,66 - Bonvicini JF, Souza GL, Basso FG, Souza Costa CA, Moura CC, Silva MJ, et al. Specific parameters of infrared LED irradiation promote the inhibition of oxidative stress in dental pulp cells. Arch Oral Biol. 2021;131:105273. doi: 10.1016/j.archoralbio.2021.105273
https://doi.org/10.1016/j.archoralbio.20...
The data were presented in fold increase of control (LPS-free medium). The same protocol was used for the qualitative evaluation, and samples (n=2) were analyzed at 10× magnification with fluorescence microscopy (Leica, Austin, TX, USA).

NF-κB activation and F-actin expression (n=4)

In the period of 1 h after exposure to LPS concentrations on days 1 and 7, cells were fixed with 4% formaldehyde (Sigma-Aldrich) at 4°C for 10 min, washed twice in PBS, and permeabilized with 0.1% Triton-X 100 (Sigma-Aldrich) for 5 min. Then, cells were treated with 5% BSA (Sigma-Aldrich) for 30 min to block non-specific bindings, and then were incubated with monoclonal mouse anti-human NF-κB subunit p65 primary antibody (1:100, Santa Cruz Biotechnology, Santa Cruz, CA, USA) overnight at 4°C. Then, cells were incubated with goat anti-mouse IgG-FITC-conjugated secondary antibody (1:100, Jackson Immunoresearch Laboratories, West Grove, PA, USA) for 1 h. Additionally, the actin filaments (F-actin) were stained with a rhodamine phalloidin probe (1:20, ActinRed555 ReadyProbes reagent, Invitrogen), followed by incubation with Hoechst 33342 (1:5000, Invitrogen) for 15 min to counterstain cell nuclei.2525 - Anselmi C, Mendes Soares IP, Leite ML, Kitagawa FA, Souza Costa CA, Hebling J. Cytocompatibility and bioactivity of calcium hydroxide-containing nanofiber scaffolds loaded with fibronectin for dentin tissue engineering. Clin Oral Investig. 2022;26(5):4031-47. doi: 10.1007/s00784-022-04372-6
https://doi.org/10.1007/s00784-022-04372...
Cells were analyzed at 40× magnification in a fluorescence microscope (Leica).

Data analyses

All analyses considered the pre-established α=5%. The experiments were performed in two experimental replicates to allow verifying the reproducibility of results. The number of biological replicates of each experiment was calculated with the G*Power software (version 3.1, University Dusseldorf, Dusseldorf, NW, Germany) to reach at least 80% power. The data were analyzed with one-way ANOVA and repeated-measures ANOVA. Multiple comparisons were calculated with Tukey, Sidak, or Games-Howell post-hoc tests, according to the assumptions of normality (Shapiro-Wilk) and equality of variances (Levene). These analyses were performed with the SPSS (version 26.0, IBM Inc., Chicago, IL, USA) and GraphPad Prism (version 9.0, GraphPad, San Diego, CA, USA) software.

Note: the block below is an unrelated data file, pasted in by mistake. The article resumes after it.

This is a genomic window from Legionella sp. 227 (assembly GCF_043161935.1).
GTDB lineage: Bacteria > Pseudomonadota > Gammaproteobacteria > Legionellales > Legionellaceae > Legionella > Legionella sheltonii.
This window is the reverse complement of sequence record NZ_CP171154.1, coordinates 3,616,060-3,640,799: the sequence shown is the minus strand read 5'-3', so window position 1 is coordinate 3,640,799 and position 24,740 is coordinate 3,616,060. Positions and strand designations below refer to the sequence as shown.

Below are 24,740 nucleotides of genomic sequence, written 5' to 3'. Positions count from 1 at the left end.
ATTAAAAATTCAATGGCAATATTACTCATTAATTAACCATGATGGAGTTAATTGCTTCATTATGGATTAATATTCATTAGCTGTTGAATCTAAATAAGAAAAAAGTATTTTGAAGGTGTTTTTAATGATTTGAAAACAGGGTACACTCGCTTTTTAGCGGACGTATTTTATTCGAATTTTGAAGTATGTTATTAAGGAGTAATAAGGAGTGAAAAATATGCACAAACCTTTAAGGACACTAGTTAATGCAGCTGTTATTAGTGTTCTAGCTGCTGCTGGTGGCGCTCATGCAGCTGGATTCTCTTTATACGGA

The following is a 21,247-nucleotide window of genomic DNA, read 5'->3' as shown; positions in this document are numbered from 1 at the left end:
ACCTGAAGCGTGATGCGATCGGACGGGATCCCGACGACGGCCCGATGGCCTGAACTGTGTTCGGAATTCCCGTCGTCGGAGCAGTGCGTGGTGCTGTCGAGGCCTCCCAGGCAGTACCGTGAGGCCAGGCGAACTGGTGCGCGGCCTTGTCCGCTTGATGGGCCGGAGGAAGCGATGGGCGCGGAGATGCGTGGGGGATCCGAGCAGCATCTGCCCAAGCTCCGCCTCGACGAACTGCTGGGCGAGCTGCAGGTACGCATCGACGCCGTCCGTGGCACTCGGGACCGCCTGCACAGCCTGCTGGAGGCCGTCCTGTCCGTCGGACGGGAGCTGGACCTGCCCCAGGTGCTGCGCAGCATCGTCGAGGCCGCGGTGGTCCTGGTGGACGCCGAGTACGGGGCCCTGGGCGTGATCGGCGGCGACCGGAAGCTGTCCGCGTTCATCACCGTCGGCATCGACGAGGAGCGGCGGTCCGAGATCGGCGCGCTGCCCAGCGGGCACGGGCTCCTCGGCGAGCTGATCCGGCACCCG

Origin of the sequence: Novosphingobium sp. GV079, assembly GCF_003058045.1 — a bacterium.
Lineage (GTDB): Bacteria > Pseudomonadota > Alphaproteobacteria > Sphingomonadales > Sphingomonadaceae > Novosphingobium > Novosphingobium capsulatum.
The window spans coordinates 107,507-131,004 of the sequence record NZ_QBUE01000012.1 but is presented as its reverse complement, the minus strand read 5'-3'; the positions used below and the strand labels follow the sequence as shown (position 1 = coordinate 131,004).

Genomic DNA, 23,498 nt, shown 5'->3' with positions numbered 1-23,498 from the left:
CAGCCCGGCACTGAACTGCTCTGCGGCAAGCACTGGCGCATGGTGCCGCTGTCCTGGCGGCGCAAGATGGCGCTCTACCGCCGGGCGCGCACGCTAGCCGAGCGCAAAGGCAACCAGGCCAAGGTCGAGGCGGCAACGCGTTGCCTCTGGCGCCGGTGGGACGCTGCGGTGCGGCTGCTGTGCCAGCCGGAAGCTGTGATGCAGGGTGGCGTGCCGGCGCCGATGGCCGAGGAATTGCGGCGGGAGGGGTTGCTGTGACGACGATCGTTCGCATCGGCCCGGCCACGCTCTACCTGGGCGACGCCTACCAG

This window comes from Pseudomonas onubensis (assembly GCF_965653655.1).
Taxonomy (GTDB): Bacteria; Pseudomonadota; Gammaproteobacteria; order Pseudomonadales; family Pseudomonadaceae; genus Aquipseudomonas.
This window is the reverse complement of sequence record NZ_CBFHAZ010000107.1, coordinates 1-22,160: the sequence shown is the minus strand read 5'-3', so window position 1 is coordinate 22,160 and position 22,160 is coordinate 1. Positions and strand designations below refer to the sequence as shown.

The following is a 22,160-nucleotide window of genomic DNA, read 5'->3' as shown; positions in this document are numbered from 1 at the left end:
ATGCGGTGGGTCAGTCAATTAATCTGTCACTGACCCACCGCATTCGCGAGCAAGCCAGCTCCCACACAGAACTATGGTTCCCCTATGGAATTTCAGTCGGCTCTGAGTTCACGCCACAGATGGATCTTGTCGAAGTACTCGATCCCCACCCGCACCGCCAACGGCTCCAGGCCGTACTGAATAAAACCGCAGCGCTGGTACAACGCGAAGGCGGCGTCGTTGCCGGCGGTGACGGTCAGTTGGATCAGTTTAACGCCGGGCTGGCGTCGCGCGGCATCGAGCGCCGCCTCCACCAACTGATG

Results

Figure 2 shows the immunophenotypic characterization by flow cytometry of the primary HDPCs culture. Most cells (≥76.2% cell population) expressed positive mesenchymal stem cell markers (CD73, CD90, CD105, and CD146), whereas negative markers (CD45 and CD34) were minimally expressed (≤1.7% cell population). Therefore, the established HDPCs culture was mostly composed of mesenchymal stem cells.

Figure 2
Flow cytometry histograms of the mesenchymal stem cell antigens expressed in the established primary culture of human dental pulp cells (HDPCs). Sections A) and B) show representative negativity of FITC and PE channels of fluorescence controls, respectively. Representative histograms and percentage of expression are given for C) CD45, D) CD34 (both negative markers), E) CD73, F) CD90, G) CD 105, and H) CD146 (all positive markers)

Cells cultured with serum presented around 3-fold higher viability after seven days (Figure 3A), indicating a higher proliferation rate under serum supplementation. This shorter period did not show an interaction effect for treatments and culture conditions regarding cell viability (p=0.62), and only 10 μg/mL LPS increased cell viability without FBS compared to control (p=0.02, Figure 3A). Conversely, there were no differences in cell viability for neither LPS concentrations diluted in a medium containing FBS (p≥0.75, Figure 3A). Overall, cell viability was lower when cells were cultured without FBS after seven days (p<0.0001, Figure 3A). At 21 days, there was an interaction effect for cell viability and formation of a mineralized matrix under the two conditions and LPS concentrations (p<0.0001). The absence of LPS (control) did not show significant differences in cell viability whether FBS was added to the culture medium or not. However, a detrimental effect of LPS on HDPCs metabolism was detected only when FBS was added to the culture medium (Figure 3A). In that experimental condition, all LPS concentrations significantly reduced cell viability compared to the control (p<0.0001, Figure 3B). The same phenomenon was seen in the formation of a mineralized matrix. The different concentrations of LPS exerted a detrimental effect only in the presence of FBS in the culture medium. That detrimental effect was concentration-dependent and always statistically significant compared to the control (p<0.0001, Figure 3C). However, no LPS concentrations affected the formation of a mineralized matrix when cells were cultured under a basal medium (p≥0.99, Figure 3C). Considering that the dose-dependent pattern of LPS decreased the mineralization ability of HDPCs without affecting cell viability at day 7 under the experimental condition #2, this protocol was chosen for further experiments.

Figure 3